Town Twinners learn about life behind the Iron Curtain

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By Stour & Avon Magazine | Friday, May 18, 2012, 11:00

Town Twinners learn about life behind the Iron Curtain

MEMBERS of the Wimborne Ochsenfurt Twinning Association gathered at the Town Hall recently to hear fellow member Bärbel Glaser give a vivid account of her life growing up in the former communist state of East Germany. Bärbel, a violinist by profession, lives with her family in Corfe Mullen. Her formative years were spent in Zwickau, near Leipzig, and she studied at the Leipzig Academy of Music. Bärbel described a highly centralised education system in which to achieve educational advancement, membership of government directed organisations such as the Young Pioneers and Free German Youth was obligatory, as was five weeks' army training in freezing conditions. In school each class had to create wall posters with political slogans. As a ten year old Bärbel had to visit the elderly, fetch their coal and light their fires.Basic foodstuffs were available, but there was rationing and butter, milk, meat and fruit, apart from apples, could be in short supply. Queues formed if word got round that certain shops might be stocking scarce items, and there was a black market. The waiting list to buy a car was 10 years, but there was no shortage of petrol, as this came from Russia.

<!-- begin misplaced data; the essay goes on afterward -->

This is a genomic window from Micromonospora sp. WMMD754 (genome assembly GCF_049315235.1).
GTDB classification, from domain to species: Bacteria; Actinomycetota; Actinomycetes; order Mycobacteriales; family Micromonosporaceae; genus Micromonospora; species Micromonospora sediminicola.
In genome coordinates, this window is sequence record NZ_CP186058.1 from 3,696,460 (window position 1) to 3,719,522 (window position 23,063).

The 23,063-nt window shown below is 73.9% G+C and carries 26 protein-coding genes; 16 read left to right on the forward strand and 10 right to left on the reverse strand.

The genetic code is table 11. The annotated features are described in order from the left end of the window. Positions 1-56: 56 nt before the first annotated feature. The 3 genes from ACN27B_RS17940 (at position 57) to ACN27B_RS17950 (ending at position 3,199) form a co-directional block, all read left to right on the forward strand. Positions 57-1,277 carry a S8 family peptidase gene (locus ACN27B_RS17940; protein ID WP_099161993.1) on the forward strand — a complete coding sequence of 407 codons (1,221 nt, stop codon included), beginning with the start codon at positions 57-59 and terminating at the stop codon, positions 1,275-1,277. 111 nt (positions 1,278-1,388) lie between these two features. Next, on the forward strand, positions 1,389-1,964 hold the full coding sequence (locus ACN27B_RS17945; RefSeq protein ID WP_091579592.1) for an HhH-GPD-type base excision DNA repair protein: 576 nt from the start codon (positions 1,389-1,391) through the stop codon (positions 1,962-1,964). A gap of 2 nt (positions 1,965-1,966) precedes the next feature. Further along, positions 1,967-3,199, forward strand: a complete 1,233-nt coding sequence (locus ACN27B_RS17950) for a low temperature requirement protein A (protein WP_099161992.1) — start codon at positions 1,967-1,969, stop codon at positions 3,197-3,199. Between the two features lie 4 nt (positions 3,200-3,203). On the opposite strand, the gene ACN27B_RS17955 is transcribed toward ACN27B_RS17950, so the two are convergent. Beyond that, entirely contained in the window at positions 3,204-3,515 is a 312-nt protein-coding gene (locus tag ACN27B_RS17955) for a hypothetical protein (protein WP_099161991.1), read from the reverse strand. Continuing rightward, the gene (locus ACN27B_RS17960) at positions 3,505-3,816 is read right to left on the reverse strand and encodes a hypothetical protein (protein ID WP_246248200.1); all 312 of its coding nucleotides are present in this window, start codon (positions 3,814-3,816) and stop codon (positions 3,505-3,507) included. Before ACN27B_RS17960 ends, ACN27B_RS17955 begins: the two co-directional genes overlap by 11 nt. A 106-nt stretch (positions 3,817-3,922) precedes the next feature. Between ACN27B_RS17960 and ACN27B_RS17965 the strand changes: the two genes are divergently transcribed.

In response to questions from the audience, Bärbel spoke of her personal experience of surveillance by the Stasi (State Security Service). As a five year old she had been aware of her parents being interrogated because they had received a visitor from the West who worked for an American Airbase. As children Bärbel and her sister were instructed by their father never to open the front door, and not to talk in public about personal and family matters. Bärbel concluded with a moving account of the collapse of the communist régime in 1989, of the prayers for peace in St Nicholas church Leipzig, and the massive demonstrations in the town. In celebration she and her family drove to Coburg near the border where they received 100 Deutschmarks 'welcome money' from the West German government. She remained in the Zwickau area continuing her career as a violinist with various theatre orchestras until she came to England in 2000.



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